Alaska's History: Education, the Land, and the People

Events

1740: Russian Fur Merchants arrive

1740

The Europeans introduced smallpox, measles, diseases, liquor, and firearms
Russian fur trade became largest and wealthiest in the world

1741: Vitus Bering sighted and claimed Alaskan land

1741

leading to European exploration

1741: Aleut population- 12,000-15,000 people

1741

1741: Grigory Shelikhov developed first Russian settlement

1741

First settlement was Old Harbor on Kodiak Island

1768: Stellar's sea cow became extinct

1768

1778: Captain James Cook reached bay at present day Anchorage

1778

Cook was searching for a passage from the Pacific to the Atlantic. He was killed in Hawaii.

1791: George Vancouver charted the Inside Passage

1791

1799: Alexander Baranov was appointed the first governor of the Alaskan territory

1799

1800: Aleut population remained at 2,000 people

1800

Europeans introduced disease, liquor, and firearms; Native Alaskan traditions and ways of life were disturbed

1820: Sea otter hunted to near extintion

1820

1820: Russians established interior fur trade and employed many Athapaskan trappers due to their skill

1820

1820: Father Ivan Veniaminov worked as Russian Orthodox priest and learned about Aleut way of life

1820

1830: Aleut worked as slaved labor to get sea otter pelts as far south as Baja California

1830

1850: gold discovered by Russians on Kenai peninsula

1850

1867: Seward Folly signed treaty with Russia to gain Alaskan territory

1867

Seward negotiated to purchase Alaskan territory from Russia for $7.2 million (two cents per acre)

1867: 50 Russian schools supported

1867

1869: Parrott & Company- created the first steamboat to run on the Yukon River

1869

1878: John G. Brody opened mission school in Sitka

1878

1879: John Muir "Father of National Parks" began trip to see glaciers in Alaska

1879

John Muir wanted to protect Alaska's wildlife in Glacier Bay

1880: Joe Juneau founded first major strike of gold at present day Juneau

1880

1881: Henry Glass required native children to attend school

1881

Henry Glass was a Navy commander. When he noticed attendance at schools decline, he contacted parents and began fining them if they didn't send their children to school. This boosted attendance.

1883: Cruises to Glacier Bay began after John Muir helped launch tourism

1883

Within 7 year, 25,000 people had visited

1884: Brody's mission school became first industrial training school

1884

it was opened to the native Alaskans in Sitka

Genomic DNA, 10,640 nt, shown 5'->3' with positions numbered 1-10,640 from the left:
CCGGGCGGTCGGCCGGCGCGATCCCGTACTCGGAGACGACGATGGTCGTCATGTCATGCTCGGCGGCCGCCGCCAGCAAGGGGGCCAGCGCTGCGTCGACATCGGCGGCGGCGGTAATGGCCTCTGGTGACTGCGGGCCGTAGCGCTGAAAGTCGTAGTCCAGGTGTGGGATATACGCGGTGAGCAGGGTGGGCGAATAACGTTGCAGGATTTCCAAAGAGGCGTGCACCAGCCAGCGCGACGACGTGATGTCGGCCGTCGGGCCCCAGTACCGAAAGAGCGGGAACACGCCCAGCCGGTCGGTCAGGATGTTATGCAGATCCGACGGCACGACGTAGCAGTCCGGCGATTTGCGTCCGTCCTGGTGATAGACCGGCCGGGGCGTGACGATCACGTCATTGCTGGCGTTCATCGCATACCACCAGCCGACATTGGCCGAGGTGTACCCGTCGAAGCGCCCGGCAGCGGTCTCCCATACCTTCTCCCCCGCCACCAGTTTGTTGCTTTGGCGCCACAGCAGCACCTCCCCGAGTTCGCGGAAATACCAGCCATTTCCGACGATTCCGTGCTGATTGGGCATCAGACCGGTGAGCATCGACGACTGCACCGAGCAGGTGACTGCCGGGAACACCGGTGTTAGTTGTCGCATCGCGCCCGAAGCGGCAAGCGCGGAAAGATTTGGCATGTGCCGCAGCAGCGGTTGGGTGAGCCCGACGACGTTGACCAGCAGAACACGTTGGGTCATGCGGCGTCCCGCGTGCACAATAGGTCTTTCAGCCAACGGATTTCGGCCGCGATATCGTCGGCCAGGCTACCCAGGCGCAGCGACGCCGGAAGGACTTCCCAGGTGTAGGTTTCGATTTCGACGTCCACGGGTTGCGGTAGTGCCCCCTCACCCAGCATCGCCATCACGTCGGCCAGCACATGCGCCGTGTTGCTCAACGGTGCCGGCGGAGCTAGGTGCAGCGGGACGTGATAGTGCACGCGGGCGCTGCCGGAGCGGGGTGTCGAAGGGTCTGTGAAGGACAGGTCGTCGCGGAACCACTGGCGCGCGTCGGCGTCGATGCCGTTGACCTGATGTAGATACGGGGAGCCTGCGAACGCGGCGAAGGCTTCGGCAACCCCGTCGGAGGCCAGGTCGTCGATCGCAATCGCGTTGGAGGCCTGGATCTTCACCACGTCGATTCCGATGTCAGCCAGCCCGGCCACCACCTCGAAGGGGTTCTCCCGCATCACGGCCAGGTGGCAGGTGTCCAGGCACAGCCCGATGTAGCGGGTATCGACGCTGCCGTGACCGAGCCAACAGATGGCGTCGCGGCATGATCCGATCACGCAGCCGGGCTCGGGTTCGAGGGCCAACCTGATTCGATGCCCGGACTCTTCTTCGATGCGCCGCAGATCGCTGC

1887: 17 Russian schools

1887

By 1887, there were still 17 Russian schools in the Alaskan territory.

1896: 8 Russian schools

1896

Only 8 Russian schools still remained in the Alaskan territory

1897: Klondike Stampede- 100,000 people headed to Klondike River in search of gold

1897

1898: Gold found in Nome

1898

1907: Copper discovered near Copper River, Cordova

1907

J.P. Morgan and Guggenheim brothers formed Alaska Syndicate company to mine copper. Richest and purest copper source in the world.

1912: Women and men were given the right to vote to elect representatives

1912

1912: James Wickersham first person elected to Congress in Alaska

1912

1912: Mount Novarupta in Katmai erupted

June 6, 1912

18 inches of ash covered Kodiak Island

1916: Last Russian school closed

1916

1923: Alaskan Railroad completed, running from Seward to the Alaskan Range

1923

President Harding commemorated the completion of the Railroad by placing the golden spike at Nenana.

1924: Ben Eielson first commercial flight in Alaska to fly U.S. mail

1924

1925: Glacier Bay became a National Monument

1925

John Muir, S. Hall Young, and a native seal hunter traveled to Glacier Bay where John Muir decided the land should be preserved.

1941: Kodiak Refuge Founded

1941

"To protect the native feeding and breeding grounds of the brown bear and other wildlife"

1942: Japanese troops landed on Aleutian islands of Attu and Kiska

1942

Japanese built bases and defenses

1942: Japanese bombed Dutch Harbor

1942

1942: Construction of the Alaskan Highway began

1942

It was completed in about 8 months and was more than 1,400 miles long.

1943: Battle of Attu between American and Japanese troops

1943

U.S. tried to liberate islands

1959: Statehood Act passed

1959

Public school system for "all children of the state"

1959: Alaska gained Statehood

1959

The war helped boost Alaska's economy which helped to promote a local government

1963: Alaskan Marine Highway system created

1963

provides transportation and supports tourism within southeastern and southwestern Alaska

1964: Magnitude 9.2 earthquake

March 27th, 1964

The earthquake struck 78 miles east of Anchorage at 5:36 pm on Good Friday. 11 people were killed from the earthquake in Anchorage.

1964: A tsunami caused from the earthquake devastated Kodiak Island

March 27th, 1964

The tsunami hit Kaguyak and Old Harbor before hitting downtown Kodiak

1968: Prudhoe Bay oil field discovered- one of the largest in North America

1968

1972: Indian Education Act

1972

provided services that the Bureau of Indian Affairs could not. It recognized that American and Alaskan Indians have unique cultural needs that may affect their education.

1974: Trans-Alaska pipeline approved and construction began

1974

800 mile oil pipeline that stretches from Prudhoe Bay to the Gulf of Alaska

1974: oil boom brought more people to Alaska

1974

1980: Glacier Bay became a National Park

1980

1980: Alaska National Interest Lands Conservation Act

1980

Signed by President Carter to create national parks, monuments, preserves, and wildlife refuges.

1989: Exxon-Valdez oil spill in Prince William Sound

1989

destroyed environment, contaminated water and animal habitats, killed animals

2017: More than one third of Alaskan jobs are supported by oil industry

2017